Indeed, Rushdie admits that the stuff readers would think is magic realism is actually in the historical record, and the stuff people will assume is real is what he made up.

When it comes to his own personal history, Rushdie says he leads the normal life of a writer despite having lived under protective custody in a suburban Virginia hotel more than a decade ago.

But he's trying to shed the reputation that he has a dark and serious personality.

"The threat against me was arcane and theological and unfunny. There's an assumption that I must be arcane and theological and unfunny," Rushdie says. "And I think it puts people off. When I go around lecturing at colleges and so on, every single time I do it somebody comes up to me and says 'Who knew that you'd be funny?' People have this expectation of a very dark, serious kind of burdened person. I'm just trying to burst back into Technicolor."

Excerpt: 'The Enchantress of Florence'

Book cover

Chapter 1

In the day's last light the glowing lake below the -palace-city looked like a sea of molten gold. A traveler coming this way at sunset —this traveler, coming this way, now, along the lakeshore road—might believe himself to be approaching the throne of a monarch so fabulously wealthy that he could allow a portion of his treasure to be poured into a giant hollow in the earth to dazzle and awe his guests. And as big as the lake of gold was, it must be only a drop drawn from the sea of the larger fortune—the traveler's imagination could not begin to grasp the size of that -mother--ocean! Nor were there guards at the golden water's edge; was the king so generous, then, that he allowed all his subjects, and perhaps even strangers and visitors like the traveler himself, without hindrance to draw up liquid bounty from the lake? That would indeed be a prince among men, a veritable Prester John, whose lost kingdom of song and fable contained impossible wonders. Perhaps (the traveler surmised) the fountain of eternal youth lay within the city walls—perhaps even the legendary doorway to Paradise on Earth was somewhere close at hand? But then the sun fell below the horizon, the gold sank beneath the water's surface, and was lost. Mermaids and serpents would guard it until the return of daylight. Until then, water itself would be the only treasure on offer, a gift the thirsty traveler gratefully accepted.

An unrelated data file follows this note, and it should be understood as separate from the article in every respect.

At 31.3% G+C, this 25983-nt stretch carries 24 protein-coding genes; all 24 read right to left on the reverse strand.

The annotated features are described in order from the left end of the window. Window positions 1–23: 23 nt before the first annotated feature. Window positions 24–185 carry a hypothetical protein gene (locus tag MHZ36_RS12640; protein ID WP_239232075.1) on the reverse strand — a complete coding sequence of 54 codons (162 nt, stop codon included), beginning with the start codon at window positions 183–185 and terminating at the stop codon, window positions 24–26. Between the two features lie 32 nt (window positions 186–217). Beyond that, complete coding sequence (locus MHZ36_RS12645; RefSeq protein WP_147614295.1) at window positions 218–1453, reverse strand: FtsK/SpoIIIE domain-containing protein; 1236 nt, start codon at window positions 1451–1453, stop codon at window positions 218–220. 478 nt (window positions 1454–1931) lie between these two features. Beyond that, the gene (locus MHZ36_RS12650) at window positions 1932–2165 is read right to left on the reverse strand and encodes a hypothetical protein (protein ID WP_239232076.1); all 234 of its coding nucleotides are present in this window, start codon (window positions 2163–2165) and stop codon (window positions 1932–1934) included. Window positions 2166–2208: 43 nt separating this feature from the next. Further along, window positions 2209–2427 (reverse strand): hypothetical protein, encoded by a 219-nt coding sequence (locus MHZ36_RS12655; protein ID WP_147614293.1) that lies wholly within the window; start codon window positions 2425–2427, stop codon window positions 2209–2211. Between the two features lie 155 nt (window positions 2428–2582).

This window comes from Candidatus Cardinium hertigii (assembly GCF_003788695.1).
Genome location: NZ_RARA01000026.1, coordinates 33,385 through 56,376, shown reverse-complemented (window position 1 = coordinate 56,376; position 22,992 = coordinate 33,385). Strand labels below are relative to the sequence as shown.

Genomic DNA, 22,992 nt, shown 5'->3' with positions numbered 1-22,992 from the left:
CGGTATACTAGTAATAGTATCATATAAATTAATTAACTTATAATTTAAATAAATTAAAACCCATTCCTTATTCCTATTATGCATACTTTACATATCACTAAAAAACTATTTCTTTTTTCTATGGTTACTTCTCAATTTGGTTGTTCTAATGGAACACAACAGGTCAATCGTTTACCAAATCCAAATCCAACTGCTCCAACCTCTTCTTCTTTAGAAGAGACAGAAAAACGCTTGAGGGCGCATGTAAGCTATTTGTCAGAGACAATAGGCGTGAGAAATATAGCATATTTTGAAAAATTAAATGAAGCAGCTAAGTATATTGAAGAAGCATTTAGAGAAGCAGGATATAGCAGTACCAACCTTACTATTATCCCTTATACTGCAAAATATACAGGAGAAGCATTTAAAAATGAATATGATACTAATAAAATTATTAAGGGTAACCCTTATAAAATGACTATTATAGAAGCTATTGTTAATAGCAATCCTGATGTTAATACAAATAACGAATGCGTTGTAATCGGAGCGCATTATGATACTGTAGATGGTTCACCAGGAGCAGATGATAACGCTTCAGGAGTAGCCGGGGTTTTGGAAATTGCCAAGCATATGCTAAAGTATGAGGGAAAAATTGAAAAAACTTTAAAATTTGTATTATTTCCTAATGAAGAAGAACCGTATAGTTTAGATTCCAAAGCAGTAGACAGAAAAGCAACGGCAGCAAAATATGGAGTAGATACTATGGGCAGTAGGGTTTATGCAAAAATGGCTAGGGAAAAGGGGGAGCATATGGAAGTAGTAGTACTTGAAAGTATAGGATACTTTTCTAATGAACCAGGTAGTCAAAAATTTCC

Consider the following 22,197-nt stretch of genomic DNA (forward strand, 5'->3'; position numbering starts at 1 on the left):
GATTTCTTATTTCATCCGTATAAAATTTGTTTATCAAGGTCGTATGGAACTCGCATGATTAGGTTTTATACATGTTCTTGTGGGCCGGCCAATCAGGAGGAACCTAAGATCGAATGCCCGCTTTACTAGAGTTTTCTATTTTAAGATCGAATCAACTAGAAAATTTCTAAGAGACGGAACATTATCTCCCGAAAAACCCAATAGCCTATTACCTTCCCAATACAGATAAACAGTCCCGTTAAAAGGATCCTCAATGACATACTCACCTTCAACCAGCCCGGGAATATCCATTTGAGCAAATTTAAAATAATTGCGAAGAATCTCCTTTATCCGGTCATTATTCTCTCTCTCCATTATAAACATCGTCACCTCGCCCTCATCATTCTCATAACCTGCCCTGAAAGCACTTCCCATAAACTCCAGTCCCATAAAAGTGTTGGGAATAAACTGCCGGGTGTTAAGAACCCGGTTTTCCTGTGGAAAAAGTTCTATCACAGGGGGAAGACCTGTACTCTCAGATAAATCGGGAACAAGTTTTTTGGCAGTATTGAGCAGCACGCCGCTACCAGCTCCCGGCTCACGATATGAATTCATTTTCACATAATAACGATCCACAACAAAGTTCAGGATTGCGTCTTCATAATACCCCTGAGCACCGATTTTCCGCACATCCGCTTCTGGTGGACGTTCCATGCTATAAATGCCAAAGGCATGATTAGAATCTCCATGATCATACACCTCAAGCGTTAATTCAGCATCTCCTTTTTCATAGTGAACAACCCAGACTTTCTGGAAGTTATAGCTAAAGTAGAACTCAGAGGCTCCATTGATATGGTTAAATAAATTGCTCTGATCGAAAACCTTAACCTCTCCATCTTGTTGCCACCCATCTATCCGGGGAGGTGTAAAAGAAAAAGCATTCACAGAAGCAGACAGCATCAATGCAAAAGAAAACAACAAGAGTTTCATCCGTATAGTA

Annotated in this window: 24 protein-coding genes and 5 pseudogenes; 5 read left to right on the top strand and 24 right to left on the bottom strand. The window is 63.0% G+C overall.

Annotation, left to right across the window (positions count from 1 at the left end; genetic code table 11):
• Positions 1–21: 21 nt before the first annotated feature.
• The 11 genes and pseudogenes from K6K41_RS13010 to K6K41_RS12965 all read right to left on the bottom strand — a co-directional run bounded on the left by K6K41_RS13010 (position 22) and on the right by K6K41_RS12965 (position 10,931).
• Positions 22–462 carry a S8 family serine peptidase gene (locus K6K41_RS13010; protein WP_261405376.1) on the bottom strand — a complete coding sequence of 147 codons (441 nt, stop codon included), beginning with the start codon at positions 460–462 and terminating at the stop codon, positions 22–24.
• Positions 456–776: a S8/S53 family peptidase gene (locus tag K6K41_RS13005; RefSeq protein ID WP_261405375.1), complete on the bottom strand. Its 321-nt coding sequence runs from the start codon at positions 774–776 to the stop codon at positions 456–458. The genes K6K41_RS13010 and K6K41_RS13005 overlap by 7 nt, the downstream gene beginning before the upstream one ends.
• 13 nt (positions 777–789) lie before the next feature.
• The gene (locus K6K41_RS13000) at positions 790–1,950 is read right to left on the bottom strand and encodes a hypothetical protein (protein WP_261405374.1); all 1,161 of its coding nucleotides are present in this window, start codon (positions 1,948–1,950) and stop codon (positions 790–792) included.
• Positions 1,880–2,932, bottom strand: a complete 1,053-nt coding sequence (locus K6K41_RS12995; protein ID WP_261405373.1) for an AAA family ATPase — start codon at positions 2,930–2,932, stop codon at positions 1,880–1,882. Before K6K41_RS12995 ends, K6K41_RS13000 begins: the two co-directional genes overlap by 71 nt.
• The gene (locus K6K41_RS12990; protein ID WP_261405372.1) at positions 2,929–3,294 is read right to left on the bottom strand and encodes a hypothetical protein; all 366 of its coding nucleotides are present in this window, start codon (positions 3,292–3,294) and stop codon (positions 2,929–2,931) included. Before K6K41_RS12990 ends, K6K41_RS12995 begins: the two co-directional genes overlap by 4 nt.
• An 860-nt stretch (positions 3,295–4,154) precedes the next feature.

The stranger rode in a -bullock--cart, but instead of being seated on the rough cushions therein he stood up like a god, holding on to the rail of the cart's latticework wooden frame with one insouciant hand. A -bullock--cart ride was far from smooth, the -two--wheeled cart tossing and jerking to the rhythm of the animal's hoofs, and subject, too, to the vagaries of the highway beneath its wheels. A standing man might easily fall and break his neck. Nevertheless the traveler stood, looking careless and content. The driver had long ago given up shouting at him, at first taking the foreigner for a fool—if he wanted to die on the road, let him do so, for no man in this country would be sorry! Quickly, however, the driver's scorn had given way to a grudging admiration. The man might indeed be foolish, one could go so far as to say that he had a fool's overly pretty face and wore a fool's unsuitable clothes—a coat of colored leather lozenges, in such heat!—but his balance was immaculate, to be wondered at. The bullock plodded forward, the cart's wheels hit potholes and rocks, yet the standing man barely swayed, and managed, somehow, to be graceful. A graceful fool, the driver thought, or perhaps no fool at all. Perhaps someone to be reckoned with. If he had a fault, it was that of ostentation, of seeking to be not only himself but a performance of himself as well, and, the driver thought, around here everybody is a little bit that way too, so maybe this man is not so foreign to us after all. When the passenger mentioned his thirst the driver found himself going to the water's edge to fetch the fellow a drink in a cup made of a hollowed and varnished gourd, and holding it up for the stranger to take, for all the world as if he were an aristocrat worthy of service.